843. MTWX
Quite a bit more info to show what these aircraft can handle/ improvements off of the old model series.

Link
Member Since: July 20, 2009 Posts: 23 Comments: 1393
Q: What are the chances that DON becomes a hurricane before landfall Saturday morning?

A. Nonexistent
B. Low
C. Medium
D. High
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Quoting Tazmanian:




LOL that info you this posted is way old DON is way better now


Thats as of 15 minutes ago Taz... know it all...
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Quoting Levi32:
Flight-level winds have not exceeded 40kts for either plane so far in their respective trips into Don.

their not at the center yet are they?
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Quoting Hurricanes101:


true, does seem to be getting its act together

hurricane status is not out of the question



yup oh DON now have a T # of 3.0
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837. skook
post 823

Please do not engage in personal attacks or bickering.
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Quoting WeatherNerdPR:
Hey guys. I see the wave in the CATL got a mention in the TWO.


Careful, you'll get harassed for mentioning something that isn't Don! Haha

That wave not looking bad though, certainly looks like it could steadily organise and we may see Emily some stage next week.
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We should see Don on radar before too long.
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Quoting Tazmanian:



DON would not be makeing a run for hurricane if it was


true, does seem to be getting its act together

hurricane status is not out of the question
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833. jpsb
Quoting TropicalAnalystwx13:


No, weak tropical storm's do not have an eye. What Don is doing now is building an eye-wall, right where that deepest convection can be seen on satellite. Once he is finished, which should be sometime tomorrow, he will likely begin to show an eye. They usually appear when the storm reaches 60 mph (from experience).
Ok, thanks, so what we are seeing and what the HH are finding is not inconsistent; a moderate TS gaining strength (maybe even rapidly).
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Quoting j2008:

Hurricane Hunters found that the center had relocated to about the center of the main convection. if what you are saying is true, it shouldnt be this organized and shouldnt be building an eyewall like it is.



thank you
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I'd take the plane observations over the NHC position - those often get revised as data comes in. Always take the actual data if at all possible - it is more reliable.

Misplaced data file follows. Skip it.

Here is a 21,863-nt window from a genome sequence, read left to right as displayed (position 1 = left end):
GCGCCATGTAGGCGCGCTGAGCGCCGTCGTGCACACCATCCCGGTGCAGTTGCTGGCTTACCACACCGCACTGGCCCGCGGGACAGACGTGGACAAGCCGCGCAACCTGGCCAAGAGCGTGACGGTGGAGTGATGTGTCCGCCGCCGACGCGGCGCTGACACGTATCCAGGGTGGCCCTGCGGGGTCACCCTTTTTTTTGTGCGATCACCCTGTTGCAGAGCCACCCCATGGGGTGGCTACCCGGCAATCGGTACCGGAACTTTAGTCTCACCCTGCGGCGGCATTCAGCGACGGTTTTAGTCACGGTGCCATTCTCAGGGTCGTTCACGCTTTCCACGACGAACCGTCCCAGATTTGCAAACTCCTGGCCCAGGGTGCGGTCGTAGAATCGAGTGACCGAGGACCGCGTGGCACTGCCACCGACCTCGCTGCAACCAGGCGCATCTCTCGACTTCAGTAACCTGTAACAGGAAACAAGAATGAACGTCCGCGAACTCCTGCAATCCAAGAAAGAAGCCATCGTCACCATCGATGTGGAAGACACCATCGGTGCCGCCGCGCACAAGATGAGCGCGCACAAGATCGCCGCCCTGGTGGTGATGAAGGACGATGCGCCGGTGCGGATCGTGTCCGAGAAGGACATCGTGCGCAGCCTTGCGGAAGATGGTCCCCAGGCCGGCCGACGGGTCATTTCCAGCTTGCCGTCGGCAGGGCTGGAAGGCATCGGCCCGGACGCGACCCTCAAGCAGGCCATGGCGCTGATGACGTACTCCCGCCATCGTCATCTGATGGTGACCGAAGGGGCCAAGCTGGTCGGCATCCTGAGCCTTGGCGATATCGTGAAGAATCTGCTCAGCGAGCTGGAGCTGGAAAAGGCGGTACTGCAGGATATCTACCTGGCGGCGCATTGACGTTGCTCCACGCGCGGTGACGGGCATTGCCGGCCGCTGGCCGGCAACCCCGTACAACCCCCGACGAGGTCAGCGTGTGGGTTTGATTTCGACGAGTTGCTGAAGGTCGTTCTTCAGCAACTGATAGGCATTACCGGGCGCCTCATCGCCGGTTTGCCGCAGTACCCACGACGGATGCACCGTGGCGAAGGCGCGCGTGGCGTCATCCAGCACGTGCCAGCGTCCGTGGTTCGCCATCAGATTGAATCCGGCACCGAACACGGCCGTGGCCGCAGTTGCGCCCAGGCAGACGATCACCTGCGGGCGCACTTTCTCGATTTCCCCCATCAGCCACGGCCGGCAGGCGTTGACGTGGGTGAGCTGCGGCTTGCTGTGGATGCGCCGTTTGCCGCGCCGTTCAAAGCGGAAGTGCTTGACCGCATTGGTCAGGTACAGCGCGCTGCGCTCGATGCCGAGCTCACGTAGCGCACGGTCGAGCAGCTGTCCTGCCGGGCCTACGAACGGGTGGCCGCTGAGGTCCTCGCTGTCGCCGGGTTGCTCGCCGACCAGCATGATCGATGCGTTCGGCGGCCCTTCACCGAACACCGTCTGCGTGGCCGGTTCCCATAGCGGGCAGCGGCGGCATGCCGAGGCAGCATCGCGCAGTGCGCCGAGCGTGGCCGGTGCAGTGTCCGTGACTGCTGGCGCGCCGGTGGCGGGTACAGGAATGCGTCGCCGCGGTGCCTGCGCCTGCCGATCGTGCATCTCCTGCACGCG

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Quoting Hurricanes101:


um he is right, the center is on the north side of the convection



DON would not be makeing a run for hurricane if it was
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829. j2008
Quoting P451:


The one thing is that the majority of the convection is south of the center so it might not give the central Texas coast what it needs. South Texas may instead see the heavy rains if this current state of organization continues.

Hurricane Hunters found that the center had relocated to about the center of the main convection. if what you are saying is true, it shouldnt be this organized and shouldnt be building an eyewall like it is.
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Quoting Tazmanian:



do you even no what you talking about i sure dont you need some classs dude plzs go by some and ware them


um he is right, the center is on the north side of the convection
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Quoting KoritheMan:


He might well achieve that before landfall, but he's not nearly as well organized as some people are saying.



+1
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Quoting P451:


The one thing is that the majority of the convection is south of the center so it might not give the central Texas coast what it needs. South Texas may instead see the heavy rains if this current state of organization continues.


True, but convection appears to be building over the center in the last couple of images (as per SSD). I don't really see any reason why that should change.
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Hey guys. I see the wave in the CATL got a mention in the TWO.
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04L/TS/D/CX
ON APPROACH
IR NIGHT VIEW


Member Since: July 15, 2006 Posts: 173 Comments: 54268
Flight-level winds have not exceeded 40kts for either plane so far in their respective trips into Don.
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Jeff co-founded the Weather Underground in 1995 while working on his Ph.D. He flew with the NOAA Hurricane Hunters from 1986-1990.